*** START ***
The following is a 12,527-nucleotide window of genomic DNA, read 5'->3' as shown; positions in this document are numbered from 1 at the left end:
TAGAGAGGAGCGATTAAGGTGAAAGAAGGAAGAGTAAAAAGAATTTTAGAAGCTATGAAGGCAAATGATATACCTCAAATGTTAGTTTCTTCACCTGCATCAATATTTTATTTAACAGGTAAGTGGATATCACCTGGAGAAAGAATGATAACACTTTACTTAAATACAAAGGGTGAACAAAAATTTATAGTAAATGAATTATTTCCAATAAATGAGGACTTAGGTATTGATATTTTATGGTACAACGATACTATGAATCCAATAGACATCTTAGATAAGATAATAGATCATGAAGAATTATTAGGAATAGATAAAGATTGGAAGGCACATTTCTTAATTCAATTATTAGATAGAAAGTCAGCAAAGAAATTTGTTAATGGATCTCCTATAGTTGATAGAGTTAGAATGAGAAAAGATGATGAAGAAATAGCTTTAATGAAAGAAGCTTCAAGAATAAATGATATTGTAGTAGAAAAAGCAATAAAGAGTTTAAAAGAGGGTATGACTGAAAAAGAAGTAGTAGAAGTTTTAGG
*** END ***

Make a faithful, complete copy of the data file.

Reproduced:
The following is a 12,527-nucleotide window of genomic DNA, read 5'->3' as shown; positions in this document are numbered from 1 at the left end:
TAGAGAGGAGCGATTAAGGTGAAAGAAGGAAGAGTAAAAAGAATTTTAGAAGCTATGAAGGCAAATGATATACCTCAAATGTTAGTTTCTTCACCTGCATCAATATTTTATTTAACAGGTAAGTGGATATCACCTGGAGAAAGAATGATAACACTTTACTTAAATACAAAGGGTGAACAAAAATTTATAGTAAATGAATTATTTCCAATAAATGAGGACTTAGGTATTGATATTTTATGGTACAACGATACTATGAATCCAATAGACATCTTAGATAAGATAATAGATCATGAAGAATTATTAGGAATAGATAAAGATTGGAAGGCACATTTCTTAATTCAATTATTAGATAGAAAGTCAGCAAAGAAATTTGTTAATGGATCTCCTATAGTTGATAGAGTTAGAATGAGAAAAGATGATGAAGAAATAGCTTTAATGAAAGAAGCTTCAAGAATAAATGATATTGTAGTAGAAAAAGCAATAAAGAGTTTAAAAGAGGGTATGACTGAAAAAGAAGTAGTAGAAGTTTTAGG